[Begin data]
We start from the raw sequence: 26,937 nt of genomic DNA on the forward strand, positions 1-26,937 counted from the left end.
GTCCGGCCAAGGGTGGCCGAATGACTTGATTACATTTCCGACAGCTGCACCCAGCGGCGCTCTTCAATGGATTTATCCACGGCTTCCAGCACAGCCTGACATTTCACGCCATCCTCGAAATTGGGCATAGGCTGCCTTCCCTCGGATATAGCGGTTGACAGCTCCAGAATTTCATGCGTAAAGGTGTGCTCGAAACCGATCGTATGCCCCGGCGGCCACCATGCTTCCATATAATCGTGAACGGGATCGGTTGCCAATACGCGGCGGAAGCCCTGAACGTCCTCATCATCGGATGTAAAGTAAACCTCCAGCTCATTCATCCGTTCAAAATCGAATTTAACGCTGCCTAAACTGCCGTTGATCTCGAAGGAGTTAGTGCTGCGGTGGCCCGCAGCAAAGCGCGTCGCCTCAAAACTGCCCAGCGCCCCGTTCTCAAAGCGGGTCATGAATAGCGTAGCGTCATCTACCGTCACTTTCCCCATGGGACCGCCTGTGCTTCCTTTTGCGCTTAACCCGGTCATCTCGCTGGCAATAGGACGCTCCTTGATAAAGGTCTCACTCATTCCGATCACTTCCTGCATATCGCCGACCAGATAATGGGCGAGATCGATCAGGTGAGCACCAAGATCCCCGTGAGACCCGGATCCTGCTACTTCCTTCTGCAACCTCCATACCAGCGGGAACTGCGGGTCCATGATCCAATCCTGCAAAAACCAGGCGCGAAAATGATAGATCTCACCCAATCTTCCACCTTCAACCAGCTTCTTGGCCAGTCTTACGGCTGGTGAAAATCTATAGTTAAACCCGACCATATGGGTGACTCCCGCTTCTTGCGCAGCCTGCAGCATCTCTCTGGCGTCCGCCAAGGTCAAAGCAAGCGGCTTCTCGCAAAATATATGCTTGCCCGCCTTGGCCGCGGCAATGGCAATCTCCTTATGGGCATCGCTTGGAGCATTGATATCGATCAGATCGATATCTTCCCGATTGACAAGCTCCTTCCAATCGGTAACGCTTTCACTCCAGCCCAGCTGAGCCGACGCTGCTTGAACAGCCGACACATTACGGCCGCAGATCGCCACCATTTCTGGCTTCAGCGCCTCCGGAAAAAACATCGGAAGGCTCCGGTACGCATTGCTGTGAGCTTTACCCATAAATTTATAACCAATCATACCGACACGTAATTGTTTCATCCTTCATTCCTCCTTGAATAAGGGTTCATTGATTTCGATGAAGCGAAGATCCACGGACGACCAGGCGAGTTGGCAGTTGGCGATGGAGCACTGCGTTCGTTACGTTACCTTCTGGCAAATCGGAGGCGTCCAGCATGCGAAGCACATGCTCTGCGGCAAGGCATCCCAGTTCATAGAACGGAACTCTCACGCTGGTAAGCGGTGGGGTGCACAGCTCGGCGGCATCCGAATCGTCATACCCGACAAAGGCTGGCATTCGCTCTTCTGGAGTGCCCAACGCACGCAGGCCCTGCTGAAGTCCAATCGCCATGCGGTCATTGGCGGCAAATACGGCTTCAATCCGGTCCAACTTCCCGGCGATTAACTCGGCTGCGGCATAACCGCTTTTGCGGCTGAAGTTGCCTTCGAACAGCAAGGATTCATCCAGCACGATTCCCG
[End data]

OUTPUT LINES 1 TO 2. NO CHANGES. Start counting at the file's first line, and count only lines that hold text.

We start from the raw sequence: 26,937 nt of genomic DNA on the forward strand, positions 1-26,937 counted from the left end.
GTCCGGCCAAGGGTGGCCGAATGACTTGATTACATTTCCGACAGCTGCACCCAGCGGCGCTCTTCAATGGATTTATCCACGGCTTCCAGCACAGCCTGACATTTCACGCCATCCTCGAAATTGGGCATAGGCTGCCTTCCCTCGGATATAGCGGTTGACAGCTCCAGAATTTCATGCGTAAAGGTGTGCTCGAAACCGATCGTATGCCCCGGCGGCCACCATGCTTCCATATAATCGTGAACGGGATCGGTTGCCAATACGCGGCGGAAGCCCTGAACGTCCTCATCATCGGATGTAAAGTAAACCTCCAGCTCATTCATCCGTTCAAAATCGAATTTAACGCTGCCTAAACTGCCGTTGATCTCGAAGGAGTTAGTGCTGCGGTGGCCCGCAGCAAAGCGCGTCGCCTCAAAACTGCCCAGCGCCCCGTTCTCAAAGCGGGTCATGAATAGCGTAGCGTCATCTACCGTCACTTTCCCCATGGGACCGCCTGTGCTTCCTTTTGCGCTTAACCCGGTCATCTCGCTGGCAATAGGACGCTCCTTGATAAAGGTCTCACTCATTCCGATCACTTCCTGCATATCGCCGACCAGATAATGGGCGAGATCGATCAGGTGAGCACCAAGATCCCCGTGAGACCCGGATCCTGCTACTTCCTTCTGCAACCTCCATACCAGCGGGAACTGCGGGTCCATGATCCAATCCTGCAAAAACCAGGCGCGAAAATGATAGATCTCACCCAATCTTCCACCTTCAACCAGCTTCTTGGCCAGTCTTACGGCTGGTGAAAATCTATAGTTAAACCCGACCATATGGGTGACTCCCGCTTCTTGCGCAGCCTGCAGCATCTCTCTGGCGTCCGCCAAGGTCAAAGCAAGCGGCTTCTCGCAAAATATATGCTTGCCCGCCTTGGCCGCGGCAATGGCAATCTCCTTATGGGCATCGCTTGGAGCATTGATATCGATCAGATCGATATCTTCCCGATTGACAAGCTCCTTCCAATCGGTAACGCTTTCACTCCAGCCCAGCTGAGCCGACGCTGCTTGAACAGCCGACACATTACGGCCGCAGATCGCCACCATTTCTGGCTTCAGCGCCTCCGGAAAAAACATCGGAAGGCTCCGGTACGCATTGCTGTGAGCTTTACCCATAAATTTATAACCAATCATACCGACACGTAATTGTTTCATCCTTCATTCCTCCTTGAATAAGGGTTCATTGATTTCGATGAAGCGAAGATCCACGGACGACCAGGCGAGTTGGCAGTTGGCGATGGAGCACTGCGTTCGTTACGTTACCTTCTGGCAAATCGGAGGCGTCCAGCATGCGAAGCACATGCTCTGCGGCAAGGCATCCCAGTTCATAGAACGGAACTCTCACGCTGGTAAGCGGTGGGGTGCACAGCTCGGCGGCATCCGAATCGTCATACCCGACAAAGGCTGGCATTCGCTCTTCTGGAGTGCCCAACGCACGCAGGCCCTGCTGAAGTCCAATCGCCATGCGGTCATTGGCGGCAAATACGGCTTCAATCCGGTCCAACTTCCCGGCGATTAACTCGGCTGCGGCATAACCGCTTTTGCGGCTGAAGTTGCCTTCGAACAGCAAGGATTCATCCAGCACGATTCCCG